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29 October 2014

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Railway tracks
Life on the Robin Hood line

Stories on the line

Article by James Taylor
The Robin Hood line is ten years old. To celebrate commuters tell us their tales 'on the tracks'.

The Robin Hood line, from Nottingham to Mansfield Woodhouse opened in November 1995. It's now estimated that up to 3500 people use the Robin Hood line each day with over a million using it each year. In October over 77,000 people used the line, an increase of 21,000 during the same period in 1997.

To celebrate the Robin Hood line's 10th 'birthday' here's a celebration of the line and the people who use it...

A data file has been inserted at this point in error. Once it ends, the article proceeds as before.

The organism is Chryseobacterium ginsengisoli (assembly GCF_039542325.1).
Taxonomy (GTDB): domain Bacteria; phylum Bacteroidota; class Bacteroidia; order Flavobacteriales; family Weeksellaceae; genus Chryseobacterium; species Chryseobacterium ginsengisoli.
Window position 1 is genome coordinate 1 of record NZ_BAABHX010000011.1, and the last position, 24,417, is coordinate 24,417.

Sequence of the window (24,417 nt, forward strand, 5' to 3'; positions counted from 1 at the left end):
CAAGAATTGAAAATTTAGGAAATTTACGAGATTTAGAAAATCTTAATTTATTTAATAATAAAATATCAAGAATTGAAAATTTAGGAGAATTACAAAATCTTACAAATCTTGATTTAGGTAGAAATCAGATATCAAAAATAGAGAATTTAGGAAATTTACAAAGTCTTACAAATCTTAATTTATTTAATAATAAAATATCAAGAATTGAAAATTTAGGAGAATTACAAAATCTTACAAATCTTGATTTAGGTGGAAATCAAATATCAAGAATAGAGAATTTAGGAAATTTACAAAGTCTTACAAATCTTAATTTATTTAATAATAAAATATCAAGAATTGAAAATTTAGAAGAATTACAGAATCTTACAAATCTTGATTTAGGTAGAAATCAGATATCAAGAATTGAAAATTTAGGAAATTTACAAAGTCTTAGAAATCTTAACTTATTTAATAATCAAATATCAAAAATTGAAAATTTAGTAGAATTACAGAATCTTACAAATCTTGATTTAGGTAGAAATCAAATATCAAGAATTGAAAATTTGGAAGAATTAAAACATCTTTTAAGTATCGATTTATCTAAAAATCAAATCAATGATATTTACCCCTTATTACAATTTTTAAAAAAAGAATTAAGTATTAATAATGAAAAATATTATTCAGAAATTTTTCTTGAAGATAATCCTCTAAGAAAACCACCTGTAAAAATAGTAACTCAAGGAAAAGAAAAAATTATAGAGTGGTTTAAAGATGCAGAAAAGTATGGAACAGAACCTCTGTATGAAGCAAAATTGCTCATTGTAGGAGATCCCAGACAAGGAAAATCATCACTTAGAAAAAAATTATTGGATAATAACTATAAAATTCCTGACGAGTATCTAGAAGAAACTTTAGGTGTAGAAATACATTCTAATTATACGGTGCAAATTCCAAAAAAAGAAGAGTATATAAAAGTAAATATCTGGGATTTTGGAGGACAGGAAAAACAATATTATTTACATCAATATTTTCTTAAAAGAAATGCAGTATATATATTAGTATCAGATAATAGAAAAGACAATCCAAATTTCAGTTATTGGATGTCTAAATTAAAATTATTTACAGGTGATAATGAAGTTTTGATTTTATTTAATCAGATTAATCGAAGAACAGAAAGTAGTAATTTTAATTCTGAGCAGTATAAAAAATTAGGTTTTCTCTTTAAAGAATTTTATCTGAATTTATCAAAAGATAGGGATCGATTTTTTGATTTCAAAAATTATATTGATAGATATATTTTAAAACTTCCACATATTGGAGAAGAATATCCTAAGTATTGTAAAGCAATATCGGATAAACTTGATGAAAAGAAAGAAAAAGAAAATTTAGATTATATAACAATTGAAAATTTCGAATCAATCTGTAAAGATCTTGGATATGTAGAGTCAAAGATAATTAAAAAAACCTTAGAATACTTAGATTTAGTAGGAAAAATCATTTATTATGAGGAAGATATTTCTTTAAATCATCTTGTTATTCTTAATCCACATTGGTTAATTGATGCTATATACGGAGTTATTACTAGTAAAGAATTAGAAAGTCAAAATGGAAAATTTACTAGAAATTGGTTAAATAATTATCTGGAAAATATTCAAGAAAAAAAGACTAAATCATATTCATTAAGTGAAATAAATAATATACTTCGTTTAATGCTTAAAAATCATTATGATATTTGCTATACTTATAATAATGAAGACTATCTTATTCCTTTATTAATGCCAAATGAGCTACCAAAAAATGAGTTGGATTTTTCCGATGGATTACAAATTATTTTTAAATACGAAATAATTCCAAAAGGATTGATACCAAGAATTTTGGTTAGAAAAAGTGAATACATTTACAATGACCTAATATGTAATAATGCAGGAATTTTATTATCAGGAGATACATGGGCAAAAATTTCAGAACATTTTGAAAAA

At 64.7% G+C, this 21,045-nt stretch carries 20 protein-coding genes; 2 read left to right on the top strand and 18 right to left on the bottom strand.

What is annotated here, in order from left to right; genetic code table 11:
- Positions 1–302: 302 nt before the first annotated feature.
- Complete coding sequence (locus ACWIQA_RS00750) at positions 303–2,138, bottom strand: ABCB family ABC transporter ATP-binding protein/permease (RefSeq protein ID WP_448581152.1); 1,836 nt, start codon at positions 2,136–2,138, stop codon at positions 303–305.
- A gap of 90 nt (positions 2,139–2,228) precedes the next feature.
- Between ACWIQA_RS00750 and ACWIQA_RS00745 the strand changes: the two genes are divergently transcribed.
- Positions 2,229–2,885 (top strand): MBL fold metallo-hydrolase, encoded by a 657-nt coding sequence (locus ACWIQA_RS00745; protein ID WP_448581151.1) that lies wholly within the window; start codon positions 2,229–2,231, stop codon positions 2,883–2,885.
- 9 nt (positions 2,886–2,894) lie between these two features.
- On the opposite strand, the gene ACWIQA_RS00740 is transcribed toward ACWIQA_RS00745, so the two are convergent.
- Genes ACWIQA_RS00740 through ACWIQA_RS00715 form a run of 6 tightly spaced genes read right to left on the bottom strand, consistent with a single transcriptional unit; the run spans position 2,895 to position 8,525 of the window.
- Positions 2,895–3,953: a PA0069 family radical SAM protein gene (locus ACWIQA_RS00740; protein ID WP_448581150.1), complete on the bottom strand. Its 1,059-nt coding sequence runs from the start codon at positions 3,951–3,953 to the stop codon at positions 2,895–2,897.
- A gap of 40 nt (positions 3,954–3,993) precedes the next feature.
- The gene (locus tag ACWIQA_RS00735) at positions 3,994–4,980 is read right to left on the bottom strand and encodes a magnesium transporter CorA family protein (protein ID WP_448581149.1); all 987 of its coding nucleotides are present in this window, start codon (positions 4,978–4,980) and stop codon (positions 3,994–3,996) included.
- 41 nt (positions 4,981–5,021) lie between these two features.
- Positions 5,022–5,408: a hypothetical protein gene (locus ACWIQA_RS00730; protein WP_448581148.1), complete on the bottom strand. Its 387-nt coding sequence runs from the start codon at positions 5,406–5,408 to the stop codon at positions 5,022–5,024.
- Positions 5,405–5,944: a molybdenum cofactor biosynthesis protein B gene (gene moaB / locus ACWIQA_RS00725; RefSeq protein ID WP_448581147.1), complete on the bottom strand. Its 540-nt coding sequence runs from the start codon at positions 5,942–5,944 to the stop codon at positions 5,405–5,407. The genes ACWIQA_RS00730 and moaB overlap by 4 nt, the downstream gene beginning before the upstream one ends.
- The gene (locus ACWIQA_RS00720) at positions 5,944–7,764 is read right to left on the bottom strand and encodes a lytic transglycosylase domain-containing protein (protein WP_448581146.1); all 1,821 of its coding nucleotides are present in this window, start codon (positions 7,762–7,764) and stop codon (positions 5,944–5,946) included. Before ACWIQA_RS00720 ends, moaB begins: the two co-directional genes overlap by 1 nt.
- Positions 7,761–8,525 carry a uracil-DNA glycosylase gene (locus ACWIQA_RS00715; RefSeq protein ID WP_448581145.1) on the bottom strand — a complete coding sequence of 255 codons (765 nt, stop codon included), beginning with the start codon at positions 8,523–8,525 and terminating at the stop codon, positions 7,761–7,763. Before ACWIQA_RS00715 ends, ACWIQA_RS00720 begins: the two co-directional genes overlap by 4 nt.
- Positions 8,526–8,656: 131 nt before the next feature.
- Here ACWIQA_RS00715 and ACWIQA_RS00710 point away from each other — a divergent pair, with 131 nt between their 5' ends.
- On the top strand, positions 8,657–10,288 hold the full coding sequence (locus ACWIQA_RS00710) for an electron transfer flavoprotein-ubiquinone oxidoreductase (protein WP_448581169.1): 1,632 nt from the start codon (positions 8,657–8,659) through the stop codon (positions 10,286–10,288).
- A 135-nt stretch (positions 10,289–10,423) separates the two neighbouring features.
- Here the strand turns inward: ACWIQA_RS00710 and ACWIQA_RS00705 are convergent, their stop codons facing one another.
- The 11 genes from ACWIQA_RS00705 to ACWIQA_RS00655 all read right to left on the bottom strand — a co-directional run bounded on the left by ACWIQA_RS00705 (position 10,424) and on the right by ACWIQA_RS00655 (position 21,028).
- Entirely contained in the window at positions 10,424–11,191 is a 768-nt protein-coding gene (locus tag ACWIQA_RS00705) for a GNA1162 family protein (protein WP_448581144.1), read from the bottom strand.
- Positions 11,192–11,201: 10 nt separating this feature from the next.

A free ride

Louise from Shirebrook doesn't have time to get bored on the train these days; she normally uses the line to go into Nottingham for some retail therapy with daughter Stacey in tow (she keeps her busy!). She told me, though, of one occasion when she and her family (all huge Stags fans) went into Mansfield on the train to watch one of their games. She and her cousin were stood by one of the doors, because the train was full, while the rest of the family were sat further down the carriage.

The conductor went to the rest of the family and they paid.  He didn't reach the two of them near the door prompting shouts of "They haven't paid!", these cries, though, fell on deaf ears and they got a free ride. Although, she said, she's not a fair dodger (she had the money to pay) why shouldn't they take advantage of the situation when it arises?